The Industrial and Commercial Bank of China (ICBC), the country's biggest lender, started consultations yesterday on the pricing of its initial public offering (IPO).
The final pricing of the shares is likely to take place on October 23, with trading starting in Shanghai and Hong Kong on October 27, the bank said yesterday in an announcement to the Shanghai Stock Exchange.
Although the bank did not indicate what the IPO price may be, analysts expect it to be between 2 and 2.6 times the lender's book value.
"The shares will probably be priced at around 2.1 times its predicted book value this year," said She Minhua, a banking analyst at CITIC China Securities.
The bank has great development potential due to its large asset scale and revenue base, said She.
Media reports said that ICBC is in talks to buy PT Bank Halim Indonesia, in a bid to expand outside the country to diversify its sources of income and improve profitability.
ICBC's share offering plan was approved on Tuesday by the China Securities Regulatory Commission, after getting the nod last week from Hong Kong market regulators.
The bank plans to simultaneously issue 13 billion A shares in Shanghai and 35.39 billion H shares in Hong Kong, it said yesterday.
If the over-allotment option, or green shoe option, is fully exercised, the total number of A shares will rise to 14.95 billion and the total H shares issued will reach 40.7 billion.
The sale is expected to be the world's largest ever IPO, surpassing a US$18.4 billion offer in 1998 by Japan's NTT Mobile Communications.
ICBC's IPO may raise anything between US$19 billion and US$21 billion.
The subscription period for institutional investors in the Shanghai portion of the IPO will take place from October 16 to 19, while retail investors will able to subscribe on October 19, ICBC said.
A-share underwriters will give pre-marketing presentations to price consultation participants in Beijing, Shanghai, Shenzhen and Guangzhou from September 27 to 29 and October 9 and 11.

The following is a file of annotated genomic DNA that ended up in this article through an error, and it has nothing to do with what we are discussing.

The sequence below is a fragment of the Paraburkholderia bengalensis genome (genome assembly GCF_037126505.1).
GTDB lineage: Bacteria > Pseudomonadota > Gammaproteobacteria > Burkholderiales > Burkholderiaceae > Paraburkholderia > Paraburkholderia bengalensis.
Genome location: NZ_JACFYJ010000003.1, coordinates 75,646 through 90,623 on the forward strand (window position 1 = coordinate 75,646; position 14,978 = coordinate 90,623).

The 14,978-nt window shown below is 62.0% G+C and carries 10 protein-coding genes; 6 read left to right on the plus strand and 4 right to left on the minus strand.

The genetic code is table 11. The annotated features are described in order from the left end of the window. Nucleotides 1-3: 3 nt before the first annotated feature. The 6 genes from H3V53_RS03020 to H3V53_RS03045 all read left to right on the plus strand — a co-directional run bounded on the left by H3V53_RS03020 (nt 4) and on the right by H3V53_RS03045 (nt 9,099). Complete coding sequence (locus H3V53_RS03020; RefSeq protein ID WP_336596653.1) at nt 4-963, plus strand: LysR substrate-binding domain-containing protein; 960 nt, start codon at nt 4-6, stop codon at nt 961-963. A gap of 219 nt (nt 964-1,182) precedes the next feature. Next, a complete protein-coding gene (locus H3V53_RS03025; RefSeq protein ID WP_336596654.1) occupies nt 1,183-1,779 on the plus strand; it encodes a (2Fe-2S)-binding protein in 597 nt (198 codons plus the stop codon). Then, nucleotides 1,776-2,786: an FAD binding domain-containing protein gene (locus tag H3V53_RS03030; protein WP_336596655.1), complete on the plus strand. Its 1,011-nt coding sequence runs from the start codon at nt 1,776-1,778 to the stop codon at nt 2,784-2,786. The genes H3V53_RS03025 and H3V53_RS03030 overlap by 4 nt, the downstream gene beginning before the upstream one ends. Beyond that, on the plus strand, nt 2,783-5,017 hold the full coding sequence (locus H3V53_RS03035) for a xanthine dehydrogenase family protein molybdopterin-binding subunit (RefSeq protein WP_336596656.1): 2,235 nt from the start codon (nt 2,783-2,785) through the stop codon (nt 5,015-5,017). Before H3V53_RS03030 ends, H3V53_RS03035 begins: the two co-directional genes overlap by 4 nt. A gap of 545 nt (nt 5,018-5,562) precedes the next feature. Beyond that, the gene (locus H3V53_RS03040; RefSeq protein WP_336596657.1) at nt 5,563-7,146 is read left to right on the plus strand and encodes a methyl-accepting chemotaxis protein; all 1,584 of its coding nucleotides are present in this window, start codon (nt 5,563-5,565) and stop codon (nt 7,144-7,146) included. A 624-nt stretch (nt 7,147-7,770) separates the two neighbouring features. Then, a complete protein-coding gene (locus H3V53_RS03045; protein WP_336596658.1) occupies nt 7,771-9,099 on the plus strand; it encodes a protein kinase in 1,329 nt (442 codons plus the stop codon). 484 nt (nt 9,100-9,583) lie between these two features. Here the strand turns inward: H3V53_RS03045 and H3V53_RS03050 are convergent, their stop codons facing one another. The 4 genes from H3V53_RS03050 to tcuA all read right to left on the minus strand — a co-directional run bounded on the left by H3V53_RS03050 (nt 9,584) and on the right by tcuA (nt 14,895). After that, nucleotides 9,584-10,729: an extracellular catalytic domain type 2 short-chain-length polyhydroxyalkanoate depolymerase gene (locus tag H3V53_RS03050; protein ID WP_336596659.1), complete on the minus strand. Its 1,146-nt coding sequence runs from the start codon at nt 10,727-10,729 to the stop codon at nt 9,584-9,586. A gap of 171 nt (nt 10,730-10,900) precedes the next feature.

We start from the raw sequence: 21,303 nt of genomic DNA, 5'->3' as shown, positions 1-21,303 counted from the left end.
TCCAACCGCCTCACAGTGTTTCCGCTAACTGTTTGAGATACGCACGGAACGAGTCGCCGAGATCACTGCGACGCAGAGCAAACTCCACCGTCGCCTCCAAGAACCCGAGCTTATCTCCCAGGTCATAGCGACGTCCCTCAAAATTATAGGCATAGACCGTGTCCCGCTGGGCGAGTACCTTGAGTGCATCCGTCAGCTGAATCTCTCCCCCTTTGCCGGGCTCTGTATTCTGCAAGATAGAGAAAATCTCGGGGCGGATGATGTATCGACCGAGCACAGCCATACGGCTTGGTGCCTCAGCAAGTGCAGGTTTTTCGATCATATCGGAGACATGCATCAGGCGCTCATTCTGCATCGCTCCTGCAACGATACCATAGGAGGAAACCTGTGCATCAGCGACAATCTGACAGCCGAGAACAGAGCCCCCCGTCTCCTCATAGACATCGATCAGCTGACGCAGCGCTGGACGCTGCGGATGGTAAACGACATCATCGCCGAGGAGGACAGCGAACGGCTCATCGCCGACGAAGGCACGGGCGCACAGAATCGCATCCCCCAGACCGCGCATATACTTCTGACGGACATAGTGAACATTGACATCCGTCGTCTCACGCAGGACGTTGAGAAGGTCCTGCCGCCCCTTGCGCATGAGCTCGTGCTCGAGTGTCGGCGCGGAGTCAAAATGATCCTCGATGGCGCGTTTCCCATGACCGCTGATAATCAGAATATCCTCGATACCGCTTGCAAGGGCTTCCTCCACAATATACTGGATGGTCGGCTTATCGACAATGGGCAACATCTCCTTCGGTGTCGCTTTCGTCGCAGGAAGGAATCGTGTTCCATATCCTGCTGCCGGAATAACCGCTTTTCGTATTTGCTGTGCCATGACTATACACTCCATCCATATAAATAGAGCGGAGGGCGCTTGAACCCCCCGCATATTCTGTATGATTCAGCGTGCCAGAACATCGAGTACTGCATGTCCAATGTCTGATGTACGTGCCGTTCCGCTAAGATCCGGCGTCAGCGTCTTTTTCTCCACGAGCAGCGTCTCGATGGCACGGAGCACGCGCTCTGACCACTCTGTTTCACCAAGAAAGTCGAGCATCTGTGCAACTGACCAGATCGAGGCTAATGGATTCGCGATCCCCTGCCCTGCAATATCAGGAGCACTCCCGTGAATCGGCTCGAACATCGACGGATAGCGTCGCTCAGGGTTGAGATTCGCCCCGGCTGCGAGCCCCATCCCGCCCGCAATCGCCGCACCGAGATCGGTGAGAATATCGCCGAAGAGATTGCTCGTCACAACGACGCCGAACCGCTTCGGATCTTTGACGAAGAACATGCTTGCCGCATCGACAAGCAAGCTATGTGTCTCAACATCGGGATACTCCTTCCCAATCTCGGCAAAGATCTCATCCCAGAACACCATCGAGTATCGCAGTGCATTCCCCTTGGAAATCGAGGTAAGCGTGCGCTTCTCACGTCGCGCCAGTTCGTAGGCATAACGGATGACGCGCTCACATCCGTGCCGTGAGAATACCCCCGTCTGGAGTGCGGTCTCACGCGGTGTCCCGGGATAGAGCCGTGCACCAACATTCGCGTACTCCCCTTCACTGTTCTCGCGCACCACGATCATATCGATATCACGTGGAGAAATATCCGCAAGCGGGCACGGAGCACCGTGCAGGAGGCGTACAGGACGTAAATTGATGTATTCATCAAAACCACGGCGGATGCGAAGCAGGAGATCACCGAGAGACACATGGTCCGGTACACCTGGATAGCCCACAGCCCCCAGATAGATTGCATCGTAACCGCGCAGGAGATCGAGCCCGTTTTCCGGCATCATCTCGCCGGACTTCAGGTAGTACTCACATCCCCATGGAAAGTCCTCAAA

"ICBC's share offering will put some pressure on the domestic stock market, as part of its funds will turn to the new shares," said She.
"But it is unlikely to have a big impact due to sufficient market liquidity."
ICBC's A shares should not have a market value any lower than that of Bank of China (BOC), said She.
BOC's A shares have been traded at between 3.2 yuan (40 US cents) and 3.46 yuan (43 US cents) over the past month.
However, some analysts worry that ICBC's relatively large bad loan ratio will hurt its performance.
The bank has cautioned investors that it faces various business risks including non-performing loans and increased competition.
By the end of June, ICBC's NPL ratio stood at 4.1 percent, down from 4.69 percent in December 2005.
Its loan book showed the bank has the greatest exposure to the manufacturing sector, which accounted for 27.8 percent of its domestic corporate loans, with the real estate market accounting for 9.1 percent.
"A significant downturn in any industry in which loans are highly concentrated may lead to a significant increase in non-performing loans," it added.
In addition, China's banking industry is becoming increasingly competitive as foreign banks prepare for the opening of the financial sector at the end of this year.
(China Daily September 28, 2006)